Long-Term Concerns. In most cases, H2 blockers have good safety profiles and few side effects. Because H2 blockers can interact with other drugs, be sure to tell your doctor about any other drugs you are taking. There are also some concerns about possible long-term effects -- for example, that long-term acid suppression with these drugs may cause cancerous changes in the stomach in patients who also have untreated H. pylori infection. More research is needed. However, the following concerns are well documented:
Famotidine is removed from the body primarily by the kidney. This can pose a danger to people with kidney problems. The U.S. Food and Drug Administration (FDA) and Health Canada are now advising physicians to reduce the dose and increase the time between doses in patients with kidney failure. Use of the drug in those with impaired kidney function can affect the central nervous system and may result in anxiety, depression, insomnia or drowsiness, and mental disturbances.
Misoprostol (Cytotec) increases prostaglandin levels in the stomach lining, which protects against the major gastrointestinal side effects of NSAIDs.
Actions against ulcers. Misoprostol can reduce the risk of NSAID-induced ulcers in the upper small intestine by two-thirds, and in the stomach by three-fourths. It does not neutralize or reduce acid, so although the drug is helpful for preventing NSAID-induced ulcers, it is not useful for healing existing ulcers.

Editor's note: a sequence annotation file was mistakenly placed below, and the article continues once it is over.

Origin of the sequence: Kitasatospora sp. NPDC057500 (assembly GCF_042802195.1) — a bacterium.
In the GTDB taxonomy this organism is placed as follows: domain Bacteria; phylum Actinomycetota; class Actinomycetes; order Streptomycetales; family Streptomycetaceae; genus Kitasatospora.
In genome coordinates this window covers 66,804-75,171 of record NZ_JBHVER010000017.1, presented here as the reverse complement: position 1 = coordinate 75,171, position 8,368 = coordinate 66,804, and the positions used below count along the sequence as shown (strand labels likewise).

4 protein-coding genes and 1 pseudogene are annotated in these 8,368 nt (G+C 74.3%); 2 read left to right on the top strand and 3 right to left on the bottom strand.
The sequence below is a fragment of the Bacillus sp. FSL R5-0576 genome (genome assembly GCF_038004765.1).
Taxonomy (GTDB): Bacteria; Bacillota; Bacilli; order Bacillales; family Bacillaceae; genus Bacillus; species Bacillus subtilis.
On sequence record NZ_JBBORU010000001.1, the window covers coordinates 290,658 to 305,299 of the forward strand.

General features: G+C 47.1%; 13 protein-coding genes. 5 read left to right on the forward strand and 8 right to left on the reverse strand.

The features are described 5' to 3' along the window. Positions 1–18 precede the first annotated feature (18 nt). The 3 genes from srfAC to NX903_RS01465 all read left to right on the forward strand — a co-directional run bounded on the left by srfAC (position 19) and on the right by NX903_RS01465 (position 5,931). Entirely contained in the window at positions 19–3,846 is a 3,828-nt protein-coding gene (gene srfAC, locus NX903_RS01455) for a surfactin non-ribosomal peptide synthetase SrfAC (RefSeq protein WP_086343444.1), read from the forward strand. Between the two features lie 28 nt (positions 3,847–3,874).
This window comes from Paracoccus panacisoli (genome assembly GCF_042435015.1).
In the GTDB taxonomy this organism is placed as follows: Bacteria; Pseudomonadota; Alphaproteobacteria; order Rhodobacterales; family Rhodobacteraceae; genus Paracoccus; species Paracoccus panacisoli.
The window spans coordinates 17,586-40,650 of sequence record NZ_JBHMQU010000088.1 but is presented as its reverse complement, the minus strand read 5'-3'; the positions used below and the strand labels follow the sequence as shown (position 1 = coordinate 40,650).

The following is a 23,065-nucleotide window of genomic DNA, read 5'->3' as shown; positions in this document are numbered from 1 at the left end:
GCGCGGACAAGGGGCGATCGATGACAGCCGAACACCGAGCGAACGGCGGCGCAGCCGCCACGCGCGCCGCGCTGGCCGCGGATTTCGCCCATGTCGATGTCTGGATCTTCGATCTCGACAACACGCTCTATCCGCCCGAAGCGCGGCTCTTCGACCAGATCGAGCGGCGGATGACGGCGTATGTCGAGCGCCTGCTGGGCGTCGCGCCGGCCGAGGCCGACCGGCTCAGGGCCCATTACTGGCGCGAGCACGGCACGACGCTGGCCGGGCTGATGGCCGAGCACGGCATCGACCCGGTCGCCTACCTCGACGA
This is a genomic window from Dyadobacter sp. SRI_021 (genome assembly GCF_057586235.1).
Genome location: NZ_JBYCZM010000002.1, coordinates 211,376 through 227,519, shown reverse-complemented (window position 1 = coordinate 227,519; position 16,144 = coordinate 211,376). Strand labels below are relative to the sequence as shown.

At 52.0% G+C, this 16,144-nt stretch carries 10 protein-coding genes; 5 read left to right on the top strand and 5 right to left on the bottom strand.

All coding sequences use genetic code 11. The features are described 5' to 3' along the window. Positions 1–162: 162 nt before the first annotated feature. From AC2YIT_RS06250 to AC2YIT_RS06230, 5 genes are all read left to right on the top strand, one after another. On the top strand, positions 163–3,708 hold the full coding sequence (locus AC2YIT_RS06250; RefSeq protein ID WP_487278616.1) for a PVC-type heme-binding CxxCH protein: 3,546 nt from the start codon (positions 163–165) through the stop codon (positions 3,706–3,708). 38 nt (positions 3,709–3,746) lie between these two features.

Sucralfate (Carafate) seems to work by adhering to the ulcer crater and protecting it from further damage by stomach acid and pepsin. It also promotes the defensive processes of the stomach. Sucralfate has an ulcer-healing rate similar to that of H2 blockers. Other than constipation, which occurs in 2.2% of patients, the drug has few side effects. Sucralfate does interact with a wide variety of drugs, however, including warfarin, phenytoin, and tetracycline.
Bertleff M, Helm JA, Bemelman WA, van der Ham AC, van der Harst E, Oei HI, et al. Randomized clinical trial of laparoscopic versus open repair of the perforated peptic ulcer: The LAMA Trial. World J Surg. 2009;33(7):1368-1373.